Multimedia Feature: California Street Tag Wall Becomes Home to Missoula Graffiti Artists

Editor’s note: Make it Missoula has partnered with the University of Montana’s Online News class, taught by Jule Banville, to create a new Citizen Journalism feature that’s all about local views and issues. We’re excited to provide these students with a platform so they can objectively explore and report about the topics they think reflect the lives and times of Missoula and its citizens.


When Missoula business owner and artist Dan Tabish posted a sign on the gigantic wall surrounding his property, he created the only space in the city free and open to graffiti artists.

At the end of the California Street pedestrian bridge, the sign reads: “The person(s) painting this wall have my permission (and blessing) to continue … I completely approve of what they are doing, as long as there are no messages of hate, racism, or profanity.”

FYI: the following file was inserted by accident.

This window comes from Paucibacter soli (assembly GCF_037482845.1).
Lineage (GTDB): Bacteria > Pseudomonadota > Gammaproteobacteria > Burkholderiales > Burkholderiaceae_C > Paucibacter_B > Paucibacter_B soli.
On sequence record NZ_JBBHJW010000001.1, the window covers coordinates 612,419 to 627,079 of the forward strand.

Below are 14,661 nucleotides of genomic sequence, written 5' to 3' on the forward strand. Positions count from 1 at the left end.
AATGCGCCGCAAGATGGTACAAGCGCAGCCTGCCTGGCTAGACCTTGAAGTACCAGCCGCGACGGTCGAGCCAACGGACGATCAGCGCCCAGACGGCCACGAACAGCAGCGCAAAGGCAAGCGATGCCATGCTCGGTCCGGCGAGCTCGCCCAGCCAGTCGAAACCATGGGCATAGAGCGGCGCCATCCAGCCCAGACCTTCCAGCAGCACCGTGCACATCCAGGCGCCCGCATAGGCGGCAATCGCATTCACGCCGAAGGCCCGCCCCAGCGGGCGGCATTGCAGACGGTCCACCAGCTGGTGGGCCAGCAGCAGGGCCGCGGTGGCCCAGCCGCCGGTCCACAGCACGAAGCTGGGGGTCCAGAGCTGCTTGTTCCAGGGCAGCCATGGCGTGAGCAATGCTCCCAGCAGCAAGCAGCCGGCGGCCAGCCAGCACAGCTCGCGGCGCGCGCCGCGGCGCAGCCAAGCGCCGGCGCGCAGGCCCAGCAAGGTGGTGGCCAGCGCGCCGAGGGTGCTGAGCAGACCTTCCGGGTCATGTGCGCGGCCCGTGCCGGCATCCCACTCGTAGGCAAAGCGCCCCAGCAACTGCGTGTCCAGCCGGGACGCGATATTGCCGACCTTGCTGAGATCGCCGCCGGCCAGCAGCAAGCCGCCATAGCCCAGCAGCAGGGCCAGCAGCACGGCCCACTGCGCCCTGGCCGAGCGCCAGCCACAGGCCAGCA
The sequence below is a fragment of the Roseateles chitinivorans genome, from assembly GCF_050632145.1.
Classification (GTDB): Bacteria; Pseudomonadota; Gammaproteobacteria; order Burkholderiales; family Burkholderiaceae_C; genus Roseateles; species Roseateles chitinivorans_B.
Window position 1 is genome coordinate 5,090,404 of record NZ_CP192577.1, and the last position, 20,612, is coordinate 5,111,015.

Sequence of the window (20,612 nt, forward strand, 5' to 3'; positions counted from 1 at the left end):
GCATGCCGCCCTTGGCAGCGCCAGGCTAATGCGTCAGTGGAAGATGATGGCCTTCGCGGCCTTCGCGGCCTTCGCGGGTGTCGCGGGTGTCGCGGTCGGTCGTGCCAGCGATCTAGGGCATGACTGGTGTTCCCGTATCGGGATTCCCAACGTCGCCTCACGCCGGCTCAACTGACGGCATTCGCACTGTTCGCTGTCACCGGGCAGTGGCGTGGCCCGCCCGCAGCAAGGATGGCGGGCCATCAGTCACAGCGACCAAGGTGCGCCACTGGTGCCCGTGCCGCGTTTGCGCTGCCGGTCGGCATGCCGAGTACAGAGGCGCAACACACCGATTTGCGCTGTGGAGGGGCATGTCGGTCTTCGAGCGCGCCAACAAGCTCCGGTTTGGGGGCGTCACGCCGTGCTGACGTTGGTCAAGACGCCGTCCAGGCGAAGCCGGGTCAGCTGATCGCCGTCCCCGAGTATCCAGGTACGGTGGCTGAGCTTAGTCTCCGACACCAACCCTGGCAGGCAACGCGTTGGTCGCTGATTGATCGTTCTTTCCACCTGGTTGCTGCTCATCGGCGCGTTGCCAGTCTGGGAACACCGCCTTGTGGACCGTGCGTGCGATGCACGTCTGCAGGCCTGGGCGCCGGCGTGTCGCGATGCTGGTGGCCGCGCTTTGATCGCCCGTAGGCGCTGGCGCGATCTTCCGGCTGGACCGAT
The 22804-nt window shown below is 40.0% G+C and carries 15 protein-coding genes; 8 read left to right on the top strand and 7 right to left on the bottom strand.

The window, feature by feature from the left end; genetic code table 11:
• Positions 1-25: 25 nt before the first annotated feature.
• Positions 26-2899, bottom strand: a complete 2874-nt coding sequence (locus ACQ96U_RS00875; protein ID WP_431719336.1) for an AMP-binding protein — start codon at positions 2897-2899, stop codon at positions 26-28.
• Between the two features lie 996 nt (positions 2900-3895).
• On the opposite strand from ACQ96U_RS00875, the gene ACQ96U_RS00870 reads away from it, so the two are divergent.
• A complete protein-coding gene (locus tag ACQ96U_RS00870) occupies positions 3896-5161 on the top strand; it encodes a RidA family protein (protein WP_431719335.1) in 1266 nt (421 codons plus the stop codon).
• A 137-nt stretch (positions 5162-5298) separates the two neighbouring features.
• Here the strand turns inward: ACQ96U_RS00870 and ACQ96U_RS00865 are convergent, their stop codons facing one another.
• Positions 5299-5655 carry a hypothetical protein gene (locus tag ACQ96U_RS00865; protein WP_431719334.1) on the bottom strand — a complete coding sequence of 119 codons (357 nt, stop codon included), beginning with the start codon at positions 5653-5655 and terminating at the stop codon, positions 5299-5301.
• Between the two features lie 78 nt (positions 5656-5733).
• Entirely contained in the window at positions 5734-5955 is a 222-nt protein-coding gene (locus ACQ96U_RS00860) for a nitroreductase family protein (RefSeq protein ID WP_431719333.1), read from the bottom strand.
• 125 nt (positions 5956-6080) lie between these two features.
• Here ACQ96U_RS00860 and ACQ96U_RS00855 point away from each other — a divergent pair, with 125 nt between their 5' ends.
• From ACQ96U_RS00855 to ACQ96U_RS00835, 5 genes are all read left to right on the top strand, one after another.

Since Tabish, who owns the California Street business Buffalo Embossing, put up the wall, artists like Missoula natives Abe Coley and Atom Hopper have shown up with spray cans to add their tags.

It’s not what they do in studios. Graffiti and art are different, Coley argues, because graffiti, in most circumstances, is about breaking the law and committing a crime. At the free wall the art is somewhere between thoughtful composition and traditional tagging.

Here, Hopper can spend hours perfecting his pieces, but the wall’s democracy also means someone else can come along and paint over it. Over the years, taggers have built a community of like-minded street artists around this wall.

Check out the video to see an interview with the artists and see them in action.


Annela Rova and Billie Loewen are both seniors majoring in journalism at the University of Montana.